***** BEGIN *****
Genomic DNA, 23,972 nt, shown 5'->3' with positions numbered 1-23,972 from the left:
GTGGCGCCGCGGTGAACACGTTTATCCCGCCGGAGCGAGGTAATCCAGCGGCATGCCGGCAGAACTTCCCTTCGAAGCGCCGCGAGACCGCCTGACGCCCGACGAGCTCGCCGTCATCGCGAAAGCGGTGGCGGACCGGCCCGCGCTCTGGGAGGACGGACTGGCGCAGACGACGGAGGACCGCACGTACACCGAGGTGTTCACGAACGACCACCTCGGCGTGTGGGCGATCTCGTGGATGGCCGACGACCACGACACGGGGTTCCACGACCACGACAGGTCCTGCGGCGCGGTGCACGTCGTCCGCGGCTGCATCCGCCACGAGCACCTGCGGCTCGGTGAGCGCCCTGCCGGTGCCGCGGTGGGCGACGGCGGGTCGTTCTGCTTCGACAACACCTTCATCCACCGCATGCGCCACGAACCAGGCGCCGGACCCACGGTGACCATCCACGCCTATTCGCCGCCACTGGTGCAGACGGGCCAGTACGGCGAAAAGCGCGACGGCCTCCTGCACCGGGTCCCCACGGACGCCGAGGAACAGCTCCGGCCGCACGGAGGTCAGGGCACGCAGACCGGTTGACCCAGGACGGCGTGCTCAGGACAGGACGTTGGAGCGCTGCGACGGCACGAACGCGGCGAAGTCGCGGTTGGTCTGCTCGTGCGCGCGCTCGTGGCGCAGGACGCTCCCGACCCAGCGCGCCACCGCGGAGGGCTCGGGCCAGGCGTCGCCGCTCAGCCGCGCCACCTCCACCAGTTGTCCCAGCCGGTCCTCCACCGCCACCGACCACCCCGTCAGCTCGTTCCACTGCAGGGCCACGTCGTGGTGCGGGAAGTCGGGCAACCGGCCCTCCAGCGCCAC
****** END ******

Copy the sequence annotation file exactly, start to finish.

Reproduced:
Genomic DNA, 23,972 nt, shown 5'->3' with positions numbered 1-23,972 from the left:
GTGGCGCCGCGGTGAACACGTTTATCCCGCCGGAGCGAGGTAATCCAGCGGCATGCCGGCAGAACTTCCCTTCGAAGCGCCGCGAGACCGCCTGACGCCCGACGAGCTCGCCGTCATCGCGAAAGCGGTGGCGGACCGGCCCGCGCTCTGGGAGGACGGACTGGCGCAGACGACGGAGGACCGCACGTACACCGAGGTGTTCACGAACGACCACCTCGGCGTGTGGGCGATCTCGTGGATGGCCGACGACCACGACACGGGGTTCCACGACCACGACAGGTCCTGCGGCGCGGTGCACGTCGTCCGCGGCTGCATCCGCCACGAGCACCTGCGGCTCGGTGAGCGCCCTGCCGGTGCCGCGGTGGGCGACGGCGGGTCGTTCTGCTTCGACAACACCTTCATCCACCGCATGCGCCACGAACCAGGCGCCGGACCCACGGTGACCATCCACGCCTATTCGCCGCCACTGGTGCAGACGGGCCAGTACGGCGAAAAGCGCGACGGCCTCCTGCACCGGGTCCCCACGGACGCCGAGGAACAGCTCCGGCCGCACGGAGGTCAGGGCACGCAGACCGGTTGACCCAGGACGGCGTGCTCAGGACAGGACGTTGGAGCGCTGCGACGGCACGAACGCGGCGAAGTCGCGGTTGGTCTGCTCGTGCGCGCGCTCGTGGCGCAGGACGCTCCCGACCCAGCGCGCCACCGCGGAGGGCTCGGGCCAGGCGTCGCCGCTCAGCCGCGCCACCTCCACCAGTTGTCCCAGCCGGTCCTCCACCGCCACCGACCACCCCGTCAGCTCGTTCCACTGCAGGGCCACGTCGTGGTGCGGGAAGTCGGGCAACCGGCCCTCCAGCGCCAC